For further information please download the respective Forum Expanded sheet (PDF).
The installation is based on two texts that discuss the act of translating war and resilience. It is designed as an immersive experience, to create a reflective space for the audience to think through the intricacies of the wars in Syria and Iraq, mediated through testimony. The video merely shows a color: purple, projected on a mirrored screen that allows the viewers to see their own reflection, to see themselves within the subtitled text. Lina Mounzer’s essay ‘War in Translation: Giving Voice to the Women of Syria’ weaves the testimonies she is translating with her own personal experience of living through the civil war in Lebanon, and how her own experience shapes how she processes and internalizes the testimonies in order to distill the essence of the words. Stefan Tarnowski’s essay ‘Subtitling a Film’ describes the intricacies of translating subtitles for the anonymous film collective Abounaddara and the special collaborative process of working for someone he has never met. Tarnowski uses this experience to reflect on the role of the subtitle, the details lost in translation, and what additional elements and contradictions are created by the differences between subtitles and image.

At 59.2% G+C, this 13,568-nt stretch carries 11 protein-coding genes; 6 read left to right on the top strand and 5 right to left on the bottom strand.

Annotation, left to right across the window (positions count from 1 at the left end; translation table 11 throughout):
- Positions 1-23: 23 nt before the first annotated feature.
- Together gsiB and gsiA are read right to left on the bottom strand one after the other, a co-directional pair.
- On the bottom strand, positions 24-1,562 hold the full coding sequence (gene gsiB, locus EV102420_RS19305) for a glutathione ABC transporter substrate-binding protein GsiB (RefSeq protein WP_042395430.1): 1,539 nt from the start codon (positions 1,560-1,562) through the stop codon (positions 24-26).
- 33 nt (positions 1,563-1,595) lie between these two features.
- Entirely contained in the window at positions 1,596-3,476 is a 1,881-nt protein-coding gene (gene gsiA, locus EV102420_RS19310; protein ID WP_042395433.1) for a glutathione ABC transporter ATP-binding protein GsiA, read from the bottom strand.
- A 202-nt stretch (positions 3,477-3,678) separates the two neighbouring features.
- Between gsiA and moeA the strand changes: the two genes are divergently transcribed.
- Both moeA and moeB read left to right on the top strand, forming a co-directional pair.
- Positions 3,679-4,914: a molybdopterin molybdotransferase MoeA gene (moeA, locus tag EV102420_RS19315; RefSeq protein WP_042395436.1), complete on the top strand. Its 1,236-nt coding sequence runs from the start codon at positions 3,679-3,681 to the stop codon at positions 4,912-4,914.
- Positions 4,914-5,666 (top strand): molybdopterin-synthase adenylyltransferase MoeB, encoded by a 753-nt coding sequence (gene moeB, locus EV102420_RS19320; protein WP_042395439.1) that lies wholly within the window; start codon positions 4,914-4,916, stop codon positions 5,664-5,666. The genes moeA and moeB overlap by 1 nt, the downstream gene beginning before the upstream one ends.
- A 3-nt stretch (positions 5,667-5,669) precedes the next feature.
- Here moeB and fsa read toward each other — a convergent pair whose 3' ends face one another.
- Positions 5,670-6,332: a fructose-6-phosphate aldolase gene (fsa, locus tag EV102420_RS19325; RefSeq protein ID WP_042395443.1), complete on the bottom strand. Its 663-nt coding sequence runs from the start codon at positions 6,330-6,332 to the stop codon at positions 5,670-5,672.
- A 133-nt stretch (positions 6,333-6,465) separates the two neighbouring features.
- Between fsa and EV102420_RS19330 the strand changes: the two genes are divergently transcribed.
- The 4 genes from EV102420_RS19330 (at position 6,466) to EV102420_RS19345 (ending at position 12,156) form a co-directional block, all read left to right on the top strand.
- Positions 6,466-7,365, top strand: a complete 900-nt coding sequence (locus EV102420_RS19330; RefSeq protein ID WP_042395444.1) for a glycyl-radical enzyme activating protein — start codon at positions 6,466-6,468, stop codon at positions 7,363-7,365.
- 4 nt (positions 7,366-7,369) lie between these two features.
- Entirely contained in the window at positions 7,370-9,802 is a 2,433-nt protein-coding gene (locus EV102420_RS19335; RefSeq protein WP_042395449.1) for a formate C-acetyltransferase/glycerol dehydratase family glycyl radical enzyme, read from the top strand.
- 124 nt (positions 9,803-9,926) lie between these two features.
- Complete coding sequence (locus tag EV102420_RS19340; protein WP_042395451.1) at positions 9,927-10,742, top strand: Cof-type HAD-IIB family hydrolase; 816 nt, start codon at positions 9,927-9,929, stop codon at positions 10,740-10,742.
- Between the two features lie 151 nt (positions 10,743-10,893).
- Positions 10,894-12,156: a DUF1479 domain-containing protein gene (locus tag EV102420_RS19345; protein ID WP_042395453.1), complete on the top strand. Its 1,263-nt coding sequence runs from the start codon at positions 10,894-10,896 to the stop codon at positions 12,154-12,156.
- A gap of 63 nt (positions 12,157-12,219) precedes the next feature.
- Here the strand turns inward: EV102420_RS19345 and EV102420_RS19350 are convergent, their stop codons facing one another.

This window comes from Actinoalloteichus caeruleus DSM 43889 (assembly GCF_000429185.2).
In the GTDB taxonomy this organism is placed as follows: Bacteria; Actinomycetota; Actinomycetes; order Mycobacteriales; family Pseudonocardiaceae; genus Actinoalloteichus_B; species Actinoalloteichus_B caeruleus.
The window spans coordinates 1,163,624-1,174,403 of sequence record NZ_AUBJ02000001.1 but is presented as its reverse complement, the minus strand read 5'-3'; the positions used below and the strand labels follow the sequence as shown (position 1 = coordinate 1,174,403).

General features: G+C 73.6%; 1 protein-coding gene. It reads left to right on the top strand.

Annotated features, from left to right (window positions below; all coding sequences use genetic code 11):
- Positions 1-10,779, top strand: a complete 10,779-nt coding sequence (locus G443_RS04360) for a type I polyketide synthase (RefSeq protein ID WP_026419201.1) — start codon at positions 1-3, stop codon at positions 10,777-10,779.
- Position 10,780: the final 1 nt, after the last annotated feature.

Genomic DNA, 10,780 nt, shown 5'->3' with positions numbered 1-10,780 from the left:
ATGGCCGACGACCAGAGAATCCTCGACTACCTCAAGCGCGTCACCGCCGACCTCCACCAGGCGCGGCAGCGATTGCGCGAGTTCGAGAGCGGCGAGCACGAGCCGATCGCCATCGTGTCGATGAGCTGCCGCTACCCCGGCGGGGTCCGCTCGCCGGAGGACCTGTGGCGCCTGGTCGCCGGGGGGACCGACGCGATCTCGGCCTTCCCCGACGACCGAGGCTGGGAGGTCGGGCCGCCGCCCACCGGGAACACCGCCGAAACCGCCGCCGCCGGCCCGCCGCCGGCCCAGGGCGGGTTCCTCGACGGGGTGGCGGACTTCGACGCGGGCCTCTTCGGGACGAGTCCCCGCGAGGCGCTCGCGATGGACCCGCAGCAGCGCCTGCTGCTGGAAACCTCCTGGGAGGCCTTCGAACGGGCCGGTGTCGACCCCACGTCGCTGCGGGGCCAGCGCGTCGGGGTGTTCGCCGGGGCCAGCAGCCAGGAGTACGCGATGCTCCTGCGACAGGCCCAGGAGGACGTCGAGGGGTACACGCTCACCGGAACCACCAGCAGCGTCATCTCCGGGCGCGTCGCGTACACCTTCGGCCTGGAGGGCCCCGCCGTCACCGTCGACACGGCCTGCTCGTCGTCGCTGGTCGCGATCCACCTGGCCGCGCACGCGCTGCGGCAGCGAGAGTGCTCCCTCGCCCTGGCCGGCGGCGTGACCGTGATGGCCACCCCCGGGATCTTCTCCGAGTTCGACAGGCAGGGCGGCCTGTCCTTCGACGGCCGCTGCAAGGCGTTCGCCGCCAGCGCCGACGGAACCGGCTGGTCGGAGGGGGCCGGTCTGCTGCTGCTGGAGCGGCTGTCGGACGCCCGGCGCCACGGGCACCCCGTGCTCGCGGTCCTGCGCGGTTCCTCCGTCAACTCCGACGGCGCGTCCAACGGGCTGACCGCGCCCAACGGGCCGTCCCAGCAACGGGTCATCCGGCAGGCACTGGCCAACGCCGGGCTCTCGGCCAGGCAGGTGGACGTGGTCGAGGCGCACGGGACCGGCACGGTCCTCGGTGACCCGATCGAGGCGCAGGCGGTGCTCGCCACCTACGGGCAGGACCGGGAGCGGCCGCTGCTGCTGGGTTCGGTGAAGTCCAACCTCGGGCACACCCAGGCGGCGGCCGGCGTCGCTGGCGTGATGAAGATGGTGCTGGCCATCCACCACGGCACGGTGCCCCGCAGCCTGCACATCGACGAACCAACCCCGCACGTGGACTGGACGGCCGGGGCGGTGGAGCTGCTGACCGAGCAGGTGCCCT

Joe Namy, born in 1978 in Lansing, USA, is based in Beirut, Lebanon. He works with visual media and music, often addressing aspects of identity, memory, power, and currents encoded in organized sound. He is currently serving as an advisor for the Ashkal Alwan Home Workspace independent study program. He studied jazz, Arabic, and heavy metal drumming in Detroit, where he started out making hip-hop music videos. His work has been exhibited, screened, and amplified internationally in museums, galleries, and festivals. Some of his projects fall under the sound art platform titled Electric Kahraba, which operates as an experimental radio program.
Production: Joe Namy, Beirut
Format: single-channel video installation, color
Running time: 15 min
Language: English, Arabic
Photo: © Joe Namy